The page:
Valentine’s Day stands out in my mind as a special day in 2018. It was the day that I was greeted by song as I left the house. Early that morning, before the sun had climbed above the horizon, I heard a number of repeated notes. They were in strings of three or four and immediately I felt an internal lift. A song thrush was atop a garden tree singing his heart out! Such music will now be sung from tall trees in gardens, parks, churchyards, and woodlands until summer.
Chorus at dawn
In the following week I have heard other birds join in the chorus. Wren, robin, chaffinch, blackbird, great tit, crow, and nuthatch have all stood out. They all sing a song that I recognise yet it can take a minute or two to put a face to the voice as it were. Robins can be heard singing year round but I haven’t heard the others call with such conviction since last July.
The songs travel through the air with familiar notes that lend to the identification of the species responsible for the natural music. However, no matter how many years I’ve heard some of these songsters for, it can take a moment to recognise the species in my mind. One trick I use to narrow down the type of bird is to place its location in terms of height from the ground. The following isn’t a hard and fast rule but it can definitely aid in narrowing down the field.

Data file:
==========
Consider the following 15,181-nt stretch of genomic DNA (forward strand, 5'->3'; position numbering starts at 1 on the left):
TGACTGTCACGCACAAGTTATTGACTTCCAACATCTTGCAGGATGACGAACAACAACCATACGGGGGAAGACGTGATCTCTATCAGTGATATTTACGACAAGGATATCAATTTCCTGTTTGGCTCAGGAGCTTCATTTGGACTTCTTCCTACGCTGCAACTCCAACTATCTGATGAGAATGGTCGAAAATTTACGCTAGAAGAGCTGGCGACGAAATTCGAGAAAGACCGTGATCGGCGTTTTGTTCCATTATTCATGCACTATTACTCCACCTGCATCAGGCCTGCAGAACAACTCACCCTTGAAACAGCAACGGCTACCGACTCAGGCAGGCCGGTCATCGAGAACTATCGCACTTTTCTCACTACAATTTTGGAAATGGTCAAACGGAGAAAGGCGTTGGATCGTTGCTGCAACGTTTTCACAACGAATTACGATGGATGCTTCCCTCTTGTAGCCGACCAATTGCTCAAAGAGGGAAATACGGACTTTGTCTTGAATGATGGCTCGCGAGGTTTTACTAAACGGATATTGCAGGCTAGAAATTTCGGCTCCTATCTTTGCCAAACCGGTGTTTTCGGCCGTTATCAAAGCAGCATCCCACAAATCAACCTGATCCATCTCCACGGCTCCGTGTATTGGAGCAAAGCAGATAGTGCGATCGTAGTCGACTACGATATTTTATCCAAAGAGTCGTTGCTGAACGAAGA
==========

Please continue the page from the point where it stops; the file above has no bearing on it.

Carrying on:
Wrens, while diminutive in size, have a loud voice. They typically sing from low down and often from within dense vegetation. Crowing with confidence from near the top of a tall tree is the bird of that very name, the crow. The large dark silhouette immediately confirms your suspicions as you look upwards. As on Valentine’s Day when I heard the song thrush singing, this bird proclaiming a territory is usually near the top of a prominent tree but just a branch or two down from the apex. Nuthatches sing what I recognise as a ‘fluting’ call and are usually heard, then seen, in the crown of a mature oak tree. Watch closely and the singing bird may lead you to the hole where it intends to locate its nest.
The birds pronounce the arrival of spring from the air. But what about spring in the water? This is where the frog chorus comes in. As daylight becomes stronger and days lengthen you may be fortunate to witness a gathering of frogs in your local pond. While spawning occurs en masse the activity can draw the attention of a much less vocal bird than those already mentioned, the grey heron.